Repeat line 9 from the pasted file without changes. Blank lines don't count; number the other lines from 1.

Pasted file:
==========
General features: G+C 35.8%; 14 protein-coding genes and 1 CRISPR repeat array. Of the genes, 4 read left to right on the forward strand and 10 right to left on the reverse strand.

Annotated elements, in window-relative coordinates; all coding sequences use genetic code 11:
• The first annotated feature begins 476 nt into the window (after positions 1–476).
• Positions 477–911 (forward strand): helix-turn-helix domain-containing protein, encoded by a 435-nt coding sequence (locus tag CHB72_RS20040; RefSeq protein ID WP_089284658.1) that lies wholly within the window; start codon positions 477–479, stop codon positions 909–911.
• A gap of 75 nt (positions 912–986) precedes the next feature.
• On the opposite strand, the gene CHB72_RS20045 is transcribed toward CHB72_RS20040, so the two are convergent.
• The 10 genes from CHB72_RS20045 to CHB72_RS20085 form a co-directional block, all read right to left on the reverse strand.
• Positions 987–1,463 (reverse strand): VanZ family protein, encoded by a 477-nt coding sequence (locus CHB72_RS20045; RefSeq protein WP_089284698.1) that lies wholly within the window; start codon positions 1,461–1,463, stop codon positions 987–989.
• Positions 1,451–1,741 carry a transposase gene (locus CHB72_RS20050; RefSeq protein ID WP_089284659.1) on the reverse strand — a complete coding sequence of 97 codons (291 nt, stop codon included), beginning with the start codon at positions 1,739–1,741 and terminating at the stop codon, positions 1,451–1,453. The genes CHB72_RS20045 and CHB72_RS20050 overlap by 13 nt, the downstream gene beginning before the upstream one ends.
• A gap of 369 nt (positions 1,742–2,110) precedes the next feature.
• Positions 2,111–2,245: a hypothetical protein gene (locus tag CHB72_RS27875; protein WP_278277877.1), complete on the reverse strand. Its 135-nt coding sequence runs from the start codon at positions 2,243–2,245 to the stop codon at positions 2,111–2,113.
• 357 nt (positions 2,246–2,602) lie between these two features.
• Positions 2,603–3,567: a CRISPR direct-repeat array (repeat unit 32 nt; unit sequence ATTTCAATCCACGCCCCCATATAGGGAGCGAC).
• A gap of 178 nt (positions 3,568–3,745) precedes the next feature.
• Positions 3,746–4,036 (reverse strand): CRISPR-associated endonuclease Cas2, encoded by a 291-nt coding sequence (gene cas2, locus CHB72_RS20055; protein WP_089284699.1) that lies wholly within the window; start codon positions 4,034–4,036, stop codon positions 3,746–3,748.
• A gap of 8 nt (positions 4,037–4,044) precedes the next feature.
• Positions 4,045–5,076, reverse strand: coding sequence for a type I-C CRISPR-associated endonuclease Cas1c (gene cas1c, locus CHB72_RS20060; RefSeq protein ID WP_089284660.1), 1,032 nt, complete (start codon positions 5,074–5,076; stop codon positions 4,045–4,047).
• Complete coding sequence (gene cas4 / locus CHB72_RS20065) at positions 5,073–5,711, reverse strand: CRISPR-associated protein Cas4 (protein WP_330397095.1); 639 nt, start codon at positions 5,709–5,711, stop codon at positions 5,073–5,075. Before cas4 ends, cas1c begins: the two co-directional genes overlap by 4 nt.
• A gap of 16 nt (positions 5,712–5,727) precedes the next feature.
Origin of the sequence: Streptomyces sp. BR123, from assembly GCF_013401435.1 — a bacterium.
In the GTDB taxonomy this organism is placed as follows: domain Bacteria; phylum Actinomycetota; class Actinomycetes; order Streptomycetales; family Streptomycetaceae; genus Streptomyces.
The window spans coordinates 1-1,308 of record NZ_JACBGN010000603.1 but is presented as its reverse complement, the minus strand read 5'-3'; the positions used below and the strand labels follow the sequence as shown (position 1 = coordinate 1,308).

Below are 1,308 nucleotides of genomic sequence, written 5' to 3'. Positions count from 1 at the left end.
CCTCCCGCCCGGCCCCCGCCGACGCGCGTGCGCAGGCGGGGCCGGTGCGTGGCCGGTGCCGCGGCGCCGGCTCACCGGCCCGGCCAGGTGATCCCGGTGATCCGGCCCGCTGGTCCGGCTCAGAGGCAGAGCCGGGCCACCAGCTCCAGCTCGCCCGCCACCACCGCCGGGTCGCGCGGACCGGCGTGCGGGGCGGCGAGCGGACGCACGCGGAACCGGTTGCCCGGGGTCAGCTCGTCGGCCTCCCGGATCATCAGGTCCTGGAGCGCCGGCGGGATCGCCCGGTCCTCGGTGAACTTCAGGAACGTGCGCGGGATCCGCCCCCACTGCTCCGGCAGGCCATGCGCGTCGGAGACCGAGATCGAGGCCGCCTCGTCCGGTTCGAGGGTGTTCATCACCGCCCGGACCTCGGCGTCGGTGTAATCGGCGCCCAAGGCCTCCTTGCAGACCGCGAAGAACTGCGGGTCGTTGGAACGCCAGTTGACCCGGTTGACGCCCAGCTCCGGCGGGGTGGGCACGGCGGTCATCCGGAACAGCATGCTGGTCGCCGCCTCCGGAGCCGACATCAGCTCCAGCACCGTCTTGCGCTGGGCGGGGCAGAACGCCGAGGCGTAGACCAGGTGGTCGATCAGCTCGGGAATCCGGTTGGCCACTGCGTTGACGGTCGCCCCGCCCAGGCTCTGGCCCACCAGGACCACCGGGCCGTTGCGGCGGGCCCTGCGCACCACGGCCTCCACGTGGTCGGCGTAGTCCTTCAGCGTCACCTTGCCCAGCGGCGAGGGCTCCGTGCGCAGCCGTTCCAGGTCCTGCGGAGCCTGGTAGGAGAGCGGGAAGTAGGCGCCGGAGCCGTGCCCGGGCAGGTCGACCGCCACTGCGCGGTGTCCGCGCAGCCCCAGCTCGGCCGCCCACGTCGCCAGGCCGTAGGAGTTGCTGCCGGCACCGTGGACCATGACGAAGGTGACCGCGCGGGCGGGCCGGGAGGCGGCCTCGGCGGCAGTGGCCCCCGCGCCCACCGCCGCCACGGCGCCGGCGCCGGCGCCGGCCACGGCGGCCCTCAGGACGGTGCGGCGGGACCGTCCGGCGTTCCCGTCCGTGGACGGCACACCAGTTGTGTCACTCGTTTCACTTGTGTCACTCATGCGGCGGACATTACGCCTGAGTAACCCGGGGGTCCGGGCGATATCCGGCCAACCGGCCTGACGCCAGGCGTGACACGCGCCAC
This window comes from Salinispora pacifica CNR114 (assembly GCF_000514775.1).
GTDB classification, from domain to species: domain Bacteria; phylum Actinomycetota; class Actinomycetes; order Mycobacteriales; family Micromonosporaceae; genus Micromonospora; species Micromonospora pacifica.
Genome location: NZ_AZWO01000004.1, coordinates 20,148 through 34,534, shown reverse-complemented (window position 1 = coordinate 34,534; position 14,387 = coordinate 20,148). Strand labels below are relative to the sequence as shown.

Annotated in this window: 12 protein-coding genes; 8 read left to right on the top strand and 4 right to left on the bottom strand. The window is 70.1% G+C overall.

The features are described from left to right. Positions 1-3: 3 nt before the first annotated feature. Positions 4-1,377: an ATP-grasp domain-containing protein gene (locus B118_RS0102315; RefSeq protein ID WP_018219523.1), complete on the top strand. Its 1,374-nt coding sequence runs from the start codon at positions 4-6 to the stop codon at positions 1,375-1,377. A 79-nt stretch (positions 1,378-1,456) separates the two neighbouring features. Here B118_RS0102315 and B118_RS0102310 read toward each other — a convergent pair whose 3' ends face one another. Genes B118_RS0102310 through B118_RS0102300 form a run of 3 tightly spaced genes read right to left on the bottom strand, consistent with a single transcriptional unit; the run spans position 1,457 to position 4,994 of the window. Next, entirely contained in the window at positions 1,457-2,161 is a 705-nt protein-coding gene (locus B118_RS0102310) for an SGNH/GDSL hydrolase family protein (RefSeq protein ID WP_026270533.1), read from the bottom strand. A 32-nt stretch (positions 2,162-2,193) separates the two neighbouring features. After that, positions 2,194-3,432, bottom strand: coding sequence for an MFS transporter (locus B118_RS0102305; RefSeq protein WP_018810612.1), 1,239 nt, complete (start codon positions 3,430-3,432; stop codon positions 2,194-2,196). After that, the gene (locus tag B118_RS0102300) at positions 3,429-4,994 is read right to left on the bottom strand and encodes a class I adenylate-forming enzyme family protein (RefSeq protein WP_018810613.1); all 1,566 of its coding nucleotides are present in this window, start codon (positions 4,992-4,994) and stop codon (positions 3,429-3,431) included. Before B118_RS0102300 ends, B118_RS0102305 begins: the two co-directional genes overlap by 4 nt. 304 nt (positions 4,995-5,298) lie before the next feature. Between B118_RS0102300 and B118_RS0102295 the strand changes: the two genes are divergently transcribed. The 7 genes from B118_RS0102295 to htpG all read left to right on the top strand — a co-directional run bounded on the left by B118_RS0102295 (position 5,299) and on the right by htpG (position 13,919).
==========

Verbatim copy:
• Positions 1,451–1,741 carry a transposase gene (locus CHB72_RS20050; RefSeq protein ID WP_089284659.1) on the reverse strand — a complete coding sequence of 97 codons (291 nt, stop codon included), beginning with the start codon at positions 1,739–1,741 and terminating at the stop codon, positions 1,451–1,453. The genes CHB72_RS20045 and CHB72_RS20050 overlap by 13 nt, the downstream gene beginning before the upstream one ends.